Olympic diving coach Andy Banks explains his views on sport psychology at LSBU conferenceTom Daley's coach delivered a keynote speech explaining how he used sport psychology skills to help his athletes deal with fear under intense pressure
The Serious Sports Conference, organised by the Sport and Exercise Science Group, saw 150 researchers, students and practitioners within the sport industry come together to exchange knowledge and best practices.
Andy Banks spoke of the importance of psychology in the sport of diving and professional athletes' struggles with overcoming their fear. He revealed his winning diving techniques in training champions including 2012 Olympic bronze-medalist Tom Daley - explaining his views on the science behind the processes.
"Dealing with the fear of diving is pivotal in an athlete's career," says Andy." It is important for a diver to feel confident and a coach plays a massive part in building controlled bravery."
Andy understands the basic 'Inverted U Theory' which examines the link between pressure and performance. He is careful to maintain his athletes of all ages within their comfort zone where they are happy and motivated to train and to compete. Showing a photo of a sleepy young Tom Daley he said "in theory we needed more hours but this wasn't working for him, so we needed to adapt."
When training athletes, he applies a four step process which is crucial in diving: take off, shape, come out, and water entry. "Each stage is essential during training and you cannot move on to the next stage until each is completed." explained Andy.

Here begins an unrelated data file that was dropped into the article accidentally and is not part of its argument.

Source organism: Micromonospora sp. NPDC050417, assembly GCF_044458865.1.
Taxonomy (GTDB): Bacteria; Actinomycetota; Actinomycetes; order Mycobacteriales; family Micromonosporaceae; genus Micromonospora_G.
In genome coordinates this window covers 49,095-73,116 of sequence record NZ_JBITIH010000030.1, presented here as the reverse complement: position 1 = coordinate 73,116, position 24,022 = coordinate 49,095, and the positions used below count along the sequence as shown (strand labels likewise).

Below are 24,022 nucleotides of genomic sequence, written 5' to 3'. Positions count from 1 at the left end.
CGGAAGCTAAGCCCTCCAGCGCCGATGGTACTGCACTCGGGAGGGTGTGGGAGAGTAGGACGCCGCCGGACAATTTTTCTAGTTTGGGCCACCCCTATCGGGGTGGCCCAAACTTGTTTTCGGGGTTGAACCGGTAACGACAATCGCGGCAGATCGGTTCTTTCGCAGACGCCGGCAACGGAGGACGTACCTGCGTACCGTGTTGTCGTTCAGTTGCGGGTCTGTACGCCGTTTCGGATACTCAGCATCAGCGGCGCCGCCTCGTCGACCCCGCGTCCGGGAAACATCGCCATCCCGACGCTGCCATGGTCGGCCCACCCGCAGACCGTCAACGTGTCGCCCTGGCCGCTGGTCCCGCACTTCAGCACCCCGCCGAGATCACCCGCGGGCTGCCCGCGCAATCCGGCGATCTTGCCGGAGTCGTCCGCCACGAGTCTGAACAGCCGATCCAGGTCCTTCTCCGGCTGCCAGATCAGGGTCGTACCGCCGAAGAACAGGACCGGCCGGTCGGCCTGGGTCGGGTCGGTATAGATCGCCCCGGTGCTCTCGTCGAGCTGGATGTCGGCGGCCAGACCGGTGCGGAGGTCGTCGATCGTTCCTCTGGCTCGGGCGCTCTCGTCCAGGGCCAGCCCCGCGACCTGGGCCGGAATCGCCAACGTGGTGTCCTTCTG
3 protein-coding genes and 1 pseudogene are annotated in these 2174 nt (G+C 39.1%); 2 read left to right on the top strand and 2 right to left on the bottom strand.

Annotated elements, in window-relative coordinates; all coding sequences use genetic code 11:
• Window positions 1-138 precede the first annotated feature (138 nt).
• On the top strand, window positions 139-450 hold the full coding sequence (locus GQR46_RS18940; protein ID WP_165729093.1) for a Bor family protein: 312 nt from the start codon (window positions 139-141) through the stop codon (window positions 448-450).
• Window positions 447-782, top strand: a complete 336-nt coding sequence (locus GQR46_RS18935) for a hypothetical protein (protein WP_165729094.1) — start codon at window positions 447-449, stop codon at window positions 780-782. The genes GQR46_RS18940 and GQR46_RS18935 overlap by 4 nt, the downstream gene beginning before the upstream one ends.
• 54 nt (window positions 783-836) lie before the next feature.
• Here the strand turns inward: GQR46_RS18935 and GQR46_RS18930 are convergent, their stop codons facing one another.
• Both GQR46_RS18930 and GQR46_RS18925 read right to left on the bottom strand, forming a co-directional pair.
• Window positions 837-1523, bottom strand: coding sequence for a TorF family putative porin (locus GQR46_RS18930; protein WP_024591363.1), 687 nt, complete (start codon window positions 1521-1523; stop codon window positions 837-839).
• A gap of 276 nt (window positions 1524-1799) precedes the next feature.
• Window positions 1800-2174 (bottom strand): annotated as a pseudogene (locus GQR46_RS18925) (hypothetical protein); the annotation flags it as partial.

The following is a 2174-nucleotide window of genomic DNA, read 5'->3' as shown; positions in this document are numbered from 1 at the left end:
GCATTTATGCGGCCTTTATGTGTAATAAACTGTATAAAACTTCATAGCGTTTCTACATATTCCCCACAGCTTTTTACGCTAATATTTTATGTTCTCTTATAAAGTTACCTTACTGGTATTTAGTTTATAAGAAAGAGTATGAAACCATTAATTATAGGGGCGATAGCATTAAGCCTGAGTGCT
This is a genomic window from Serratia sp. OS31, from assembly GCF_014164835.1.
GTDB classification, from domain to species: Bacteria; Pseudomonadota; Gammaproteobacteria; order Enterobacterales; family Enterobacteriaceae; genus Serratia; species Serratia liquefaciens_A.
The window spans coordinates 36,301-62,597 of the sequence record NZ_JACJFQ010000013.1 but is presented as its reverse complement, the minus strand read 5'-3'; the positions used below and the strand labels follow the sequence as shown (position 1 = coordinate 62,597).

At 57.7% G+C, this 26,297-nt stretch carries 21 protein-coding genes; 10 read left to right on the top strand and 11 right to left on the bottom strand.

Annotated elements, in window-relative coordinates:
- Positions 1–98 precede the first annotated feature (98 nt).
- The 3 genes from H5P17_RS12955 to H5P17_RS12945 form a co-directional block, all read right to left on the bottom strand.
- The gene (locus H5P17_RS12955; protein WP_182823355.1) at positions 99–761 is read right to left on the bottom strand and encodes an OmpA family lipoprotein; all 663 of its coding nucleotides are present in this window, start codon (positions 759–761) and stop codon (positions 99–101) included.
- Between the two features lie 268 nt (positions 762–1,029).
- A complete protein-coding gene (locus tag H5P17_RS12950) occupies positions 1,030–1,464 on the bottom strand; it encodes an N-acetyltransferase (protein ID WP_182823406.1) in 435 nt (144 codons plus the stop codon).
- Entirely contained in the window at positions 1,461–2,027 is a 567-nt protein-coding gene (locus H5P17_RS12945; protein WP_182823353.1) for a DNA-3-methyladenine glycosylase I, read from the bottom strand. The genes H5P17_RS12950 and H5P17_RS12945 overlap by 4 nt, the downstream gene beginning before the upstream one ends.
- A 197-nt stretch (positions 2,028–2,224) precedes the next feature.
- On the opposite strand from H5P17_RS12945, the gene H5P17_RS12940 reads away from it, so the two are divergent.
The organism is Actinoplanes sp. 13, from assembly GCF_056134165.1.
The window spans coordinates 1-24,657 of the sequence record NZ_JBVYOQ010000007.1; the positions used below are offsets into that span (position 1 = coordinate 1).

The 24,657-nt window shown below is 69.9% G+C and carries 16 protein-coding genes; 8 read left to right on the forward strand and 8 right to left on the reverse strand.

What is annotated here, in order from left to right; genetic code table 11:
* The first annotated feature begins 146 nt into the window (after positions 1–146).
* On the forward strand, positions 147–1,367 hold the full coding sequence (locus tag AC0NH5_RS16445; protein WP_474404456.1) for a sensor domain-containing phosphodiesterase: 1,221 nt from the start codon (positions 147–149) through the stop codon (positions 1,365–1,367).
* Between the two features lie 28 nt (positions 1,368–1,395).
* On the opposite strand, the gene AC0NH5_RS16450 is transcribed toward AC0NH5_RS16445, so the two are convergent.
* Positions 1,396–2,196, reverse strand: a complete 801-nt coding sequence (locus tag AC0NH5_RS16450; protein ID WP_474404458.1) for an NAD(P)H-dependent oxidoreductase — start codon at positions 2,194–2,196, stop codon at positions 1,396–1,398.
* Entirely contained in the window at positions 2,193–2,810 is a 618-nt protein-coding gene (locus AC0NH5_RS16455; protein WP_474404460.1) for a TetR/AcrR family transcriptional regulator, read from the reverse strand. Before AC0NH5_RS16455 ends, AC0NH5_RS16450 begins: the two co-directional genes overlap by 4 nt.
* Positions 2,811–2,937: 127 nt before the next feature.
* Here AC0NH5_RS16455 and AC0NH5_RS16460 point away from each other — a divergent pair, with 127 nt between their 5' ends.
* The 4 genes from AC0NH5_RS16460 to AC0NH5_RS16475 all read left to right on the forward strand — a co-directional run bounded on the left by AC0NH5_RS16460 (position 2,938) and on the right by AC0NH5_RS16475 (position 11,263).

"There is no such thing as luck, it is about the preparation and following the process." Contrary to many psychology books Andy believes goals should be set on performance rather than outcome. "The focus should be on performance not the outcome; we can't control the outcome but we can control performance."
This one-day conference brought together sport and exercise experts from across the UK to join the LSBU researchers. Other keynote speakers were sport psychologist Chris Harwood from Loughborough University and elite physiologist Florentina Hettinga from the University of Essex.
A lively two-hour panel discussion also included 70-year-old ironman competitor Edwina Brocklesby, founder of Silverfit, and her coach and world number one duathlete, Annie Emmerson. After the resounding success, the Sport and Exercise Science Group is already organising the 2015 edition of the Serious Sports Conference.